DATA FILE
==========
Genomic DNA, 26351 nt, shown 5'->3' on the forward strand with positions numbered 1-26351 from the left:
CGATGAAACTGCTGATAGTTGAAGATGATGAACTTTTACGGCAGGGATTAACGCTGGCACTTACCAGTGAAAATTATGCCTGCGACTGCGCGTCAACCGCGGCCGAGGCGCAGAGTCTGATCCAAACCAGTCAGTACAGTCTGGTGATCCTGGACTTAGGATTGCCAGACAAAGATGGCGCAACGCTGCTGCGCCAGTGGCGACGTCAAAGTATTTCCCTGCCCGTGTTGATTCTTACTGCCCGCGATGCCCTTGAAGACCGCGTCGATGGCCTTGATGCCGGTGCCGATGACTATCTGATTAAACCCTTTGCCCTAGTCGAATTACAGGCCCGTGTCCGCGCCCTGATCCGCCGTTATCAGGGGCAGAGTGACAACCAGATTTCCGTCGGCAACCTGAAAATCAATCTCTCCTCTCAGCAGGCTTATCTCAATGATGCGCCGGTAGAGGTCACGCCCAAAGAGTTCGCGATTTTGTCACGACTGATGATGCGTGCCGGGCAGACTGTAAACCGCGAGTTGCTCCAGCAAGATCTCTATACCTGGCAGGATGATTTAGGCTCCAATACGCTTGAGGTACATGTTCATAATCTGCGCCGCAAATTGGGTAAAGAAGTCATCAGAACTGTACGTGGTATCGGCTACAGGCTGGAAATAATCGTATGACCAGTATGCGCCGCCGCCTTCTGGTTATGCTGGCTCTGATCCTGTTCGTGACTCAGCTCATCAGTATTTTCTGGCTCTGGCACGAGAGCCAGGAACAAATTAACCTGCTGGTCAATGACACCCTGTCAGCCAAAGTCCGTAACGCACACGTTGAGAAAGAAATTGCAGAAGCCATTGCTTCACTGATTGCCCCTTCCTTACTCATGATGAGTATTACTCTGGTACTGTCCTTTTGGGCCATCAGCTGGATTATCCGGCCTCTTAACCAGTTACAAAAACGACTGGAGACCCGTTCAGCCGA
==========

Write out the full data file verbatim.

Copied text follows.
Genomic DNA, 26351 nt, shown 5'->3' on the forward strand with positions numbered 1-26351 from the left:
CGATGAAACTGCTGATAGTTGAAGATGATGAACTTTTACGGCAGGGATTAACGCTGGCACTTACCAGTGAAAATTATGCCTGCGACTGCGCGTCAACCGCGGCCGAGGCGCAGAGTCTGATCCAAACCAGTCAGTACAGTCTGGTGATCCTGGACTTAGGATTGCCAGACAAAGATGGCGCAACGCTGCTGCGCCAGTGGCGACGTCAAAGTATTTCCCTGCCCGTGTTGATTCTTACTGCCCGCGATGCCCTTGAAGACCGCGTCGATGGCCTTGATGCCGGTGCCGATGACTATCTGATTAAACCCTTTGCCCTAGTCGAATTACAGGCCCGTGTCCGCGCCCTGATCCGCCGTTATCAGGGGCAGAGTGACAACCAGATTTCCGTCGGCAACCTGAAAATCAATCTCTCCTCTCAGCAGGCTTATCTCAATGATGCGCCGGTAGAGGTCACGCCCAAAGAGTTCGCGATTTTGTCACGACTGATGATGCGTGCCGGGCAGACTGTAAACCGCGAGTTGCTCCAGCAAGATCTCTATACCTGGCAGGATGATTTAGGCTCCAATACGCTTGAGGTACATGTTCATAATCTGCGCCGCAAATTGGGTAAAGAAGTCATCAGAACTGTACGTGGTATCGGCTACAGGCTGGAAATAATCGTATGACCAGTATGCGCCGCCGCCTTCTGGTTATGCTGGCTCTGATCCTGTTCGTGACTCAGCTCATCAGTATTTTCTGGCTCTGGCACGAGAGCCAGGAACAAATTAACCTGCTGGTCAATGACACCCTGTCAGCCAAAGTCCGTAACGCACACGTTGAGAAAGAAATTGCAGAAGCCATTGCTTCACTGATTGCCCCTTCCTTACTCATGATGAGTATTACTCTGGTACTGTCCTTTTGGGCCATCAGCTGGATTATCCGGCCTCTTAACCAGTTACAAAAACGACTGGAGACCCGTTCAGCCGA